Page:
Let's call what Apple licensed "MacLink Lite."

DataViz continued to develop the full MacLink Plus, adding the ability to read, view, and convert between a growing list of file types. Version 15 (US$80; US$40 upgrade) includes compatibility with new products like Microsoft Office 2004 and Word Perfect 12, new graphics translators for Photoshop, and support for the new Stuffit X compression format.

Another new feature is the ability to extract the text from PDF files for pasting into a word processor. And new support for dock connector iPods and iPod minis lets users convert word processor and PDF files to plain text and send them to their iPod.

In all, MacLink Plus 15 boasts of the ability to read and translate files created by various versions of 17 PC (DOS or Windows) and 15 Mac word processing programs, 9 PC and 7 Mac spreadsheets, 10 PC and 7 Mac graphics formats, and 7 PC and 6 Mac database formats. As well, the program can deal with files encoded or compressed with a range of popular formats.

All this can come in very handy if you have a collection of data files created over the years using software that is no longer installed on your computer. On my Windows systems, I was a big fan of a now obscure word processing program: Samna Ami Pro (later purchased by Lotus, which is now owned by IBM) in the late 1980s and early 1990s. Ami Pro support is not built-into either the Windows or Mac versions of Microsoft Word, but when I need to refer back to those old files, MacLink Plus (or its companion Windows program, Conversions Plus) will let me open those files in Word.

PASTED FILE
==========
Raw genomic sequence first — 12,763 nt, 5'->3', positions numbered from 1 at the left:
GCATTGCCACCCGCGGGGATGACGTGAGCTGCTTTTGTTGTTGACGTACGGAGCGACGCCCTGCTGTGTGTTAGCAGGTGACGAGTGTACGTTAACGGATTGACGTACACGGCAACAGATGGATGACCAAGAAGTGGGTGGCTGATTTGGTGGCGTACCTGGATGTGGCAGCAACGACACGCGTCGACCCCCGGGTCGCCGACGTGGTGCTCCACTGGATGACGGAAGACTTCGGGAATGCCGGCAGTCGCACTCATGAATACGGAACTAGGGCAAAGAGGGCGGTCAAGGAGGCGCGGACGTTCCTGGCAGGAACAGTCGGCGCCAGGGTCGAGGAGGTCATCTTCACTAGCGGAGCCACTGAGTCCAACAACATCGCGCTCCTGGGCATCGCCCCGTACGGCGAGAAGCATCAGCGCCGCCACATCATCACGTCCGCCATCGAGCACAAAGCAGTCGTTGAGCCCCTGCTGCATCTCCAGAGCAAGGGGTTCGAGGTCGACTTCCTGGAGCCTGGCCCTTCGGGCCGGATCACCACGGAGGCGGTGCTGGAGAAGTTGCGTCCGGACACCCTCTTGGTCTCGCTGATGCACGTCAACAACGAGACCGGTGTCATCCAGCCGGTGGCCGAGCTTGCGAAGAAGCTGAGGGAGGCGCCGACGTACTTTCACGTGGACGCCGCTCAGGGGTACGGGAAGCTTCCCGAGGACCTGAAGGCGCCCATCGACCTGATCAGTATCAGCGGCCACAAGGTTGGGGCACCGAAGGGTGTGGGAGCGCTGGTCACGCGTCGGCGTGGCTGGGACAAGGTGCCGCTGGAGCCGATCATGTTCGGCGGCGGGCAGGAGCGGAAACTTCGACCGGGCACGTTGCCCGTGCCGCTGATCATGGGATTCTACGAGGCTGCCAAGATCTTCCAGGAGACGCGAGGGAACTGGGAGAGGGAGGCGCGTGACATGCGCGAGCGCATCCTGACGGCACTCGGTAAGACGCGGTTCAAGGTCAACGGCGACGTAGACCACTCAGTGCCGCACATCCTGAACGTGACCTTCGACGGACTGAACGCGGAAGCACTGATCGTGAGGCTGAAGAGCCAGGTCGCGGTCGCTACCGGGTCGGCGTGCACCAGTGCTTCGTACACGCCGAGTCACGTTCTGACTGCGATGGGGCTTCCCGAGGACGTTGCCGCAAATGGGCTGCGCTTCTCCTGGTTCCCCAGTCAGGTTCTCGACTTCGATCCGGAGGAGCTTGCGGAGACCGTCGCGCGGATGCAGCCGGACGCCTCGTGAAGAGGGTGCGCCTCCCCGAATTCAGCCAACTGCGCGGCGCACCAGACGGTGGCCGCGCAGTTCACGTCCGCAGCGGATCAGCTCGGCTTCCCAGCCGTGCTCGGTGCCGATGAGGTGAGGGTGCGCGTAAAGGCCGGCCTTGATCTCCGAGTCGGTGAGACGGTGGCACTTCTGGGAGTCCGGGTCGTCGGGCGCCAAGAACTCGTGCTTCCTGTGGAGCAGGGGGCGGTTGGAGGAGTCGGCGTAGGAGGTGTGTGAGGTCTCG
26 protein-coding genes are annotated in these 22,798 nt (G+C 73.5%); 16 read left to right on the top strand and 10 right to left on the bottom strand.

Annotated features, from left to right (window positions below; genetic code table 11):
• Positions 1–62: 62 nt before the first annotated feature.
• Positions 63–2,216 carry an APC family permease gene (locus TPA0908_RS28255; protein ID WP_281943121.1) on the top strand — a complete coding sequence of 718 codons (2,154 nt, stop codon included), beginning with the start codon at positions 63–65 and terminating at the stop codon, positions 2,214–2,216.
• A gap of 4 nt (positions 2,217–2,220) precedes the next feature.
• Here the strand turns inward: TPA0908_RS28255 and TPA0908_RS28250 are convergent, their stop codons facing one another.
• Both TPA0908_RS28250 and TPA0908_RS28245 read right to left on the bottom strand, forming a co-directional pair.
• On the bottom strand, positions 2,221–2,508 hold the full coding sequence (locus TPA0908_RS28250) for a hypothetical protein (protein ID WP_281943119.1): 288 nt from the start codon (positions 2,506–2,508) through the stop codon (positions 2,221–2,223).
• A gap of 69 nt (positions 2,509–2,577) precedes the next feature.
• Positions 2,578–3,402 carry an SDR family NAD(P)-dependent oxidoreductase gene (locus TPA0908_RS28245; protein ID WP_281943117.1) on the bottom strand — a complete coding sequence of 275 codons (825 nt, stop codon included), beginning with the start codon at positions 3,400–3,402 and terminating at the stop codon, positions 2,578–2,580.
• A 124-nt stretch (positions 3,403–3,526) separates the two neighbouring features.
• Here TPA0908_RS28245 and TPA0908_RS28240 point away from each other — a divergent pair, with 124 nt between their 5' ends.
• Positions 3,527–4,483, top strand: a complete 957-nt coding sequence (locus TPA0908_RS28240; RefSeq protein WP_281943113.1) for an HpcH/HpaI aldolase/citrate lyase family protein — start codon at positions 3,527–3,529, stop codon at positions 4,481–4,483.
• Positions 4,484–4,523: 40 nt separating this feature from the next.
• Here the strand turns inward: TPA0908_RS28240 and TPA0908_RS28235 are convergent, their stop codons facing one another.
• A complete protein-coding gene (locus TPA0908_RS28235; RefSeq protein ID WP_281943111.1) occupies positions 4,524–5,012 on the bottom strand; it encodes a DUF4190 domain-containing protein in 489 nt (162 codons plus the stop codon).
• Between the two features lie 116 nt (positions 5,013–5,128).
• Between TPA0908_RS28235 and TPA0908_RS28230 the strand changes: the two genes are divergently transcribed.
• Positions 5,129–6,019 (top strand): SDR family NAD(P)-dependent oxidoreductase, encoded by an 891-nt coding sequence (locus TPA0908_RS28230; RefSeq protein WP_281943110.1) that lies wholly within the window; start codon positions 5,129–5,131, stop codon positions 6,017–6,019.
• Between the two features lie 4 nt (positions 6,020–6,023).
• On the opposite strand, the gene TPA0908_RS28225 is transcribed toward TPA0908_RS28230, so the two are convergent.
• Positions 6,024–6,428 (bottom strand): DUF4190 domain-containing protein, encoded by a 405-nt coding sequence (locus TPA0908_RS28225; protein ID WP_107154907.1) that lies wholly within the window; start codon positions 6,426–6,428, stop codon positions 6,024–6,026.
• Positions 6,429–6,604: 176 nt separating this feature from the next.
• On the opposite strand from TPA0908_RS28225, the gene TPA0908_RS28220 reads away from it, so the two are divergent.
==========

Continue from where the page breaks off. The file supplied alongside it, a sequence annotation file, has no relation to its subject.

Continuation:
(It's not always a perfect translation, however. A Slovenian computer user recently asked me for help with a large number of Ami Pro files that included formulas. While MacLink Plus/Conversions Plus happily read the text and basic formatting, both left blank spaces where the formulas appeared. IBM/Lotus's more modern WordPro word processor (part of the company's little-marketed SmartSuite alternative to Microsoft Office for Windows) also left blanks for the AmiPro-created formulas).

If you need to access Mac or DOS/Windows documents in formats supported by MacLink Plus, it could prove a lifesaver. But those users are probably in a shrinking minority.